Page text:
grey wolf

Why do we find the sight of animals preying on other animals so uncomfortable? Is it because we are civilised? Our culture has taken death away from us. Our bodies are boxed, burned and buried when we die. The creatures we prey on, the billions of cattle, sheep, pigs and chickens killed every year to sustain us, are hidden from our eyes as they are killed. They are cut into pieces, hard to recognise as body parts. Their pieces are cleaned and placed in brilliant white trays as if they had been created by machines.

Seven hundred miles south of the place of my wolf encounter two men are standing beside a truck on a mountain road. They are drinking beer, taking a break on the way home from a camping trip. As they drink and talk a shape appears out of a clump of forest above them and stands silhouetted on an outcrop. It’s a shape they have never seen in this place before, too big to be a coyote, unmistakably not a dog. One of the men quickly climbs into the back of the truck, shoulders his loaded rifle and puts his eye to the scope. He centres the crosshairs on the wolf’s chest and pulls the trigger. The wolf has not heard the shot when he is thrown up into the air. He lands sideways. He tries to get up but he cannot. The life pours out of him. By the time the men reach him the green fire that Aldo Leopold witnessed has already died. What the hunters see is the cold stare of a corpse. “Pretty neat!” the hunter says. He takes his knife and starts to skin the animal. He cuts off the head and removes the telemetry collar that was only attached a few months before when the big male wolf had been relocated from Jasper, seven hundred miles north, becoming a member of the first pack of wolves to inhabit Yellowstone National Park for seventy years.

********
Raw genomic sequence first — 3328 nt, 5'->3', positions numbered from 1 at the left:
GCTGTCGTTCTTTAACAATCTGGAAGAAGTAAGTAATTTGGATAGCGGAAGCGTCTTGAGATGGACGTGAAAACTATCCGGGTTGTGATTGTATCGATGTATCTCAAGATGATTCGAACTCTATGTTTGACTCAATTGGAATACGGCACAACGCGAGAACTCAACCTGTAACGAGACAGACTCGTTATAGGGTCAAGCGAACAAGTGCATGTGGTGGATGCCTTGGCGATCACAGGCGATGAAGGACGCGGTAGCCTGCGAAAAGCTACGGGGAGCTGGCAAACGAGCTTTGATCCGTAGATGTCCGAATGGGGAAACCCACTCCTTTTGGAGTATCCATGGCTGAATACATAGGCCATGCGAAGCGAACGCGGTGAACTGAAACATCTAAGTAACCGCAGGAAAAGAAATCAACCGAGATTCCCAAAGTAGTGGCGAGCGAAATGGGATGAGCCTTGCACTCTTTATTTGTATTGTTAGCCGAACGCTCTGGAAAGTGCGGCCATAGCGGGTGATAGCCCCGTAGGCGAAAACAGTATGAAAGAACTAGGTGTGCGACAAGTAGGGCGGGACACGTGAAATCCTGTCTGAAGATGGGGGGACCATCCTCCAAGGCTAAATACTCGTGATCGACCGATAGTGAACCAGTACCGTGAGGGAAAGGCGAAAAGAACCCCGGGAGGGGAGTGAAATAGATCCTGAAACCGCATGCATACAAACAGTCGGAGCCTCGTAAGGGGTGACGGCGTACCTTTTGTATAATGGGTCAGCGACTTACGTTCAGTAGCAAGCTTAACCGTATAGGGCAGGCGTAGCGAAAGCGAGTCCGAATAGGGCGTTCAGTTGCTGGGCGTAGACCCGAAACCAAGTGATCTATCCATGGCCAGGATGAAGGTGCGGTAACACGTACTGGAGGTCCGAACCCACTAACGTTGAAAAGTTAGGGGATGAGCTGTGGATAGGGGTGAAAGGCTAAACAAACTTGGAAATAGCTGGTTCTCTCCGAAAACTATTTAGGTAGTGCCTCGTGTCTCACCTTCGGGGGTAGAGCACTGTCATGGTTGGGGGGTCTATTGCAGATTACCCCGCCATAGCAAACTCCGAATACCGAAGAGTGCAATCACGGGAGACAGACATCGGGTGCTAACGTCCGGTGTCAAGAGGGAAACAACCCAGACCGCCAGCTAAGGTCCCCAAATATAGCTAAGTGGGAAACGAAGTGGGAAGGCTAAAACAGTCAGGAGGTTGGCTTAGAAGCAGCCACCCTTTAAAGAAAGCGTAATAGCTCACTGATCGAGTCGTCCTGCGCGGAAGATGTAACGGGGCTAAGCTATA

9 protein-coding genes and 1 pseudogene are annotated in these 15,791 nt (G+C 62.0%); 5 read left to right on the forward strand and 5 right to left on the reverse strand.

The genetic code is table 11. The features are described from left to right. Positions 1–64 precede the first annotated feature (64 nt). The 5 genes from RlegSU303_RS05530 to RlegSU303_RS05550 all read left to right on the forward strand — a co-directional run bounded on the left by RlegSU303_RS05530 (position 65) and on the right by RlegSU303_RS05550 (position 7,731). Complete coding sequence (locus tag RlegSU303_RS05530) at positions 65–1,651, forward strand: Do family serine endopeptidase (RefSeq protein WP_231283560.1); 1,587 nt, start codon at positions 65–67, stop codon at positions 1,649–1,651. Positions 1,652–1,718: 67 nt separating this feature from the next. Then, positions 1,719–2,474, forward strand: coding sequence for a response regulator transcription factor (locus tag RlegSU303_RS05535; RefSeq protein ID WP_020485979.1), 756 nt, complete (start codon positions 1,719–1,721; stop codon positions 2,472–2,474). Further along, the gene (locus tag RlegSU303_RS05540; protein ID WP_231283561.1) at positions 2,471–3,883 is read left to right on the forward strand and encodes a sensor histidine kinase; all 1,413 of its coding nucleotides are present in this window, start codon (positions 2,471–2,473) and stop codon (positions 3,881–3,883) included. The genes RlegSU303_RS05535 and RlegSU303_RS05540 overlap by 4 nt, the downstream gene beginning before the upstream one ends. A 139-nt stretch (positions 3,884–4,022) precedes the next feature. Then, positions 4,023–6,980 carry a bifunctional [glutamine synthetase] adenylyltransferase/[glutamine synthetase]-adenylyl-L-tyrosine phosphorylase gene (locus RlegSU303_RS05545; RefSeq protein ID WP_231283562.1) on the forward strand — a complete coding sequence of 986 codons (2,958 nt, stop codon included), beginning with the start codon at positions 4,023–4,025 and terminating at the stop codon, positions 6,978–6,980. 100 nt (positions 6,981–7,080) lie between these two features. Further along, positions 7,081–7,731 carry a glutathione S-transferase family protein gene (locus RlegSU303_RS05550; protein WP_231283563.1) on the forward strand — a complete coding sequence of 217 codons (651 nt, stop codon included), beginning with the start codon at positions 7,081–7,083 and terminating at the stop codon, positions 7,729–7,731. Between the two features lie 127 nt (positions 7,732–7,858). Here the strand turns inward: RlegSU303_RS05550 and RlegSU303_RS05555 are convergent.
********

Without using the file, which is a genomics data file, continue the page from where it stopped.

Is there a single place on earth where wolves are not persecuted? Even in protected areas like Yellowstone, a shining example of wolf conservation, they have not been safe. In the half decade after their reintroduction fifty wolves were killed by trappers and poachers. In several other western states, which wolves have started to recolonise in recent years, control policies have been introduced giving hunters licenses to kill, even though wolf numbers are a tiny fraction of the carrying capacity of the landscapes they inhabit. The hunting and ranching lobby dominates US environmental policy and is growing in force under the new Republican administration which is rapidly stripping away protections. In Europe the situation is worse. The huge forests of Sweden are home to less than four hundred wolves. In 2016 twenty percent of them were killed by hunters. In the French Alps, which wolves have only recently started to re-inhabit, crossing over the border from Italy, hunting is on the rise already. It is a sad indictment that the only place where wolves are relatively free from persecution in Europe is the sixteen hundred square mile exclusion zone around Chernobyl. There is science to show that the random killing of wolves causes disruption to packs which leads to dispersal. The consequence of this is that livestock predation, the usual excuse for wolf killing, actually increases. Still, the killing continues. According to ranchers and farmers, there is no place for wolves in landscapes dedicated to the rearing of livestock, even on public lands and in national parks. For many, the only place for the wolf is in a zoo.

The fire in a wolf’s eye disappears when it becomes captive. I have watched wolves from the other side of a chainlink fence and the overwhelming impression was one of boredom, like dogs that are never walked. They still play, they still howl, there is still a part of the wild wolf inside, but they know they are trapped and they know they will never get out. There is a sadness in them that is easy for us to recognise, because it is also in us.